Man Accused of Strangling Wife Pleads to First-Degree Assault - Southern Maryland Headline News

Man Accused of Strangling Wife Pleads to First-Degree Assault




By Guy Leonard, County Times


HOLLYWOOD, Md. (Dec. 4, 2008)—William Trainor, the man accused of nearly strangling his wife to death in Leonardtown more than a year ago, has pleaded guilty to first-degree assault, avoiding a trial that would have put him at risk for serving a sentence for attempted murder.

Trainor’s attorney, Public Defender John Getz said that an expert psychiatric report on his client’s mental status at the time of the crime showed that Trainor was competent to stand trial but was not criminally responsible.

“It was a combination of severe depression and brain impairment,” Getz said of his client’s mental state laid out in the report from Dr. Neil Blumberg of the state’s Department of Health and Mental Hygiene.

In lieu of prison Trainor has been committed to the custody of the Department of Health and Mental Hygiene under the rules of criminal procedure.

According to police reports Trainor, 70, had called county emergency management personnel Aug. 13 of last year and told them he had just strangled his wife.

When they arrived emergency responders found Trainor’s wife, also 70 years old at the time, incapacitated but alive at the family home.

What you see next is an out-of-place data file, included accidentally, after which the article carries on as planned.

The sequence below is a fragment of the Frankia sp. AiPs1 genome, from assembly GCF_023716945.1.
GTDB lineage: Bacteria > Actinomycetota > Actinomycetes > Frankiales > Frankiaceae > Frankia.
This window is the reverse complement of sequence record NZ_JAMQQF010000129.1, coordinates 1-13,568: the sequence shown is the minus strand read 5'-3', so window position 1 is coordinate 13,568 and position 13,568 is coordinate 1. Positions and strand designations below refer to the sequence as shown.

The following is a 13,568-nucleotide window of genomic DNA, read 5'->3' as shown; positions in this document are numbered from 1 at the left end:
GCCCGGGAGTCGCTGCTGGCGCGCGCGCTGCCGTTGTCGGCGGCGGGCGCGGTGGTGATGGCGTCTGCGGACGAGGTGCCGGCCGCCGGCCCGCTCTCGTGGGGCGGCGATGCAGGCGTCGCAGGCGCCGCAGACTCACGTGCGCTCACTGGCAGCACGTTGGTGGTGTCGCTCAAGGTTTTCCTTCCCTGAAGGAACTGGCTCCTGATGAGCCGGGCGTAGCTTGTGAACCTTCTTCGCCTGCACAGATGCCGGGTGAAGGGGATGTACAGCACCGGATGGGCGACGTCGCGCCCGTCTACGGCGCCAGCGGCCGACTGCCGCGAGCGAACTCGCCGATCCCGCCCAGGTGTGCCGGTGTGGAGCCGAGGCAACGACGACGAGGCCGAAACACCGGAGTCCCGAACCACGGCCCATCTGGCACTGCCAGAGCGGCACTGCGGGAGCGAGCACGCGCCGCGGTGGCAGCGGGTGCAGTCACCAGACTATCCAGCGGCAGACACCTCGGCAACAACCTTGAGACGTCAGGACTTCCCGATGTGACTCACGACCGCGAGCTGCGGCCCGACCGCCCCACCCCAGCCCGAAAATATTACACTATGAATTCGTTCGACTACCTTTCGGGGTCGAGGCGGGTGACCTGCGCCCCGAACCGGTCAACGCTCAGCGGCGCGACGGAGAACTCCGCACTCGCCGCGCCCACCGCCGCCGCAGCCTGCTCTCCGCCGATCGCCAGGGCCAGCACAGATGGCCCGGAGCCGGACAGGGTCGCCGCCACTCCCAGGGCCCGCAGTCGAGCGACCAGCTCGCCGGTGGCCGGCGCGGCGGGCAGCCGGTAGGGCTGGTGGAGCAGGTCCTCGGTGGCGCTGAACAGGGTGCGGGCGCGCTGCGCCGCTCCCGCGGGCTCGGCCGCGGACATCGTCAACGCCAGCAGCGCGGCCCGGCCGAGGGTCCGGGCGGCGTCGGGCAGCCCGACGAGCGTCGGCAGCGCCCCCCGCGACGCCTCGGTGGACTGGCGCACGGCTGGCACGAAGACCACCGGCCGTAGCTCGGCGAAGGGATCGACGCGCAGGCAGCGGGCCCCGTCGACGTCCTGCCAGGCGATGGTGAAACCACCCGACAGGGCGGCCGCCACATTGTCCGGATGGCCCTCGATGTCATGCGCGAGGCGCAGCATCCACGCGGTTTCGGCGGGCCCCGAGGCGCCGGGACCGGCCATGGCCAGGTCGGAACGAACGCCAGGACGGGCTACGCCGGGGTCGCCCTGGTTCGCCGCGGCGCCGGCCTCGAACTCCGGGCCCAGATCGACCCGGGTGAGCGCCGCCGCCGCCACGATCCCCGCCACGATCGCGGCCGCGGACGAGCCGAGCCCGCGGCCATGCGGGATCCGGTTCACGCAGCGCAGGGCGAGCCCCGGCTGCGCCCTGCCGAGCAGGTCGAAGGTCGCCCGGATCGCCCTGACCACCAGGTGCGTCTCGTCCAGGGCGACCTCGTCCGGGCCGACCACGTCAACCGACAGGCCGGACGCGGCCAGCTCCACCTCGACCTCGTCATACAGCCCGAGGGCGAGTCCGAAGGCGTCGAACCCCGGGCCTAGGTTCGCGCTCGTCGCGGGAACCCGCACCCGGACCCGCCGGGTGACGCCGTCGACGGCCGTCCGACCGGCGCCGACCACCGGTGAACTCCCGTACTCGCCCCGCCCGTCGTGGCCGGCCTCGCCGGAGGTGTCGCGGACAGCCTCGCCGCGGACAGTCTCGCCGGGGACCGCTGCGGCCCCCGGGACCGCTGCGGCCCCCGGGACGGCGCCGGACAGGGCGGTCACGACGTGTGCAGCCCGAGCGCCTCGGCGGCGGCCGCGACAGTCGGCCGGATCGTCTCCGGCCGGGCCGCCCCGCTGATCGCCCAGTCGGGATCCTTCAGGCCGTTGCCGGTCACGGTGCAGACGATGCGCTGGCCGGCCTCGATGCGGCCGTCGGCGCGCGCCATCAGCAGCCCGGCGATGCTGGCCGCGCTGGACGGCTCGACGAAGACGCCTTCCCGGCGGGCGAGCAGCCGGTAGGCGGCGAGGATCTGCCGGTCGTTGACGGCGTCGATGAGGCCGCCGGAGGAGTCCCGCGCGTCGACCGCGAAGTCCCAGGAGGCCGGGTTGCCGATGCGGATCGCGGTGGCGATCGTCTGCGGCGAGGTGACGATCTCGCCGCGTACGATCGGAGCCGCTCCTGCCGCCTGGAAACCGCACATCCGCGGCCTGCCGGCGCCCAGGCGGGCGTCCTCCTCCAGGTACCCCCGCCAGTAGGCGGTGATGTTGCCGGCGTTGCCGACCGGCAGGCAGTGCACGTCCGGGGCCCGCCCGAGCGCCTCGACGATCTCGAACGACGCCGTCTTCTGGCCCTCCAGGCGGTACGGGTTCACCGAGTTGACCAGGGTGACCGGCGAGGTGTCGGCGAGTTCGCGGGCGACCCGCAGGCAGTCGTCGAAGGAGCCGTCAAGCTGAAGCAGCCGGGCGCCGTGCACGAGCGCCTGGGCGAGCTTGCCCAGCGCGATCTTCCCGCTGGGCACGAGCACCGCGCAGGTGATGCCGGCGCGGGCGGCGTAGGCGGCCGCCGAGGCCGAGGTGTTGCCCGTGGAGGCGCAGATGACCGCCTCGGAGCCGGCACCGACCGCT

She was taken to a trauma center for treatment and Trainor was charged with attempted murder as well as first-degree assault and second-degree assault.

At the time detectives working the case said that Trainor had planned to first kill his wife and then himself.

More than a year passed as Trainor underwent psychiatric evaluations that eventually showed that he was not criminally responsible for the actions against his wife.

“The state agreed he was not responsible,” Getz told The County Times Tuesday.

According to Getz, referring to the information gathered during the evaluation, Trainor had long suffered a stressful home life.

“This ensures that he won’t go back to an environment that contributed to his actions,” Getz said of his client’s plea deal Tuesday. “He was stressed financially and he had a significant history of mental health treatment.”

Sponsored Content

Reader Comments

Featured Sponsor

Steve Atkocius - Purple Post Real Estate
We are everywhere you want to live!

Follow SoMd HL News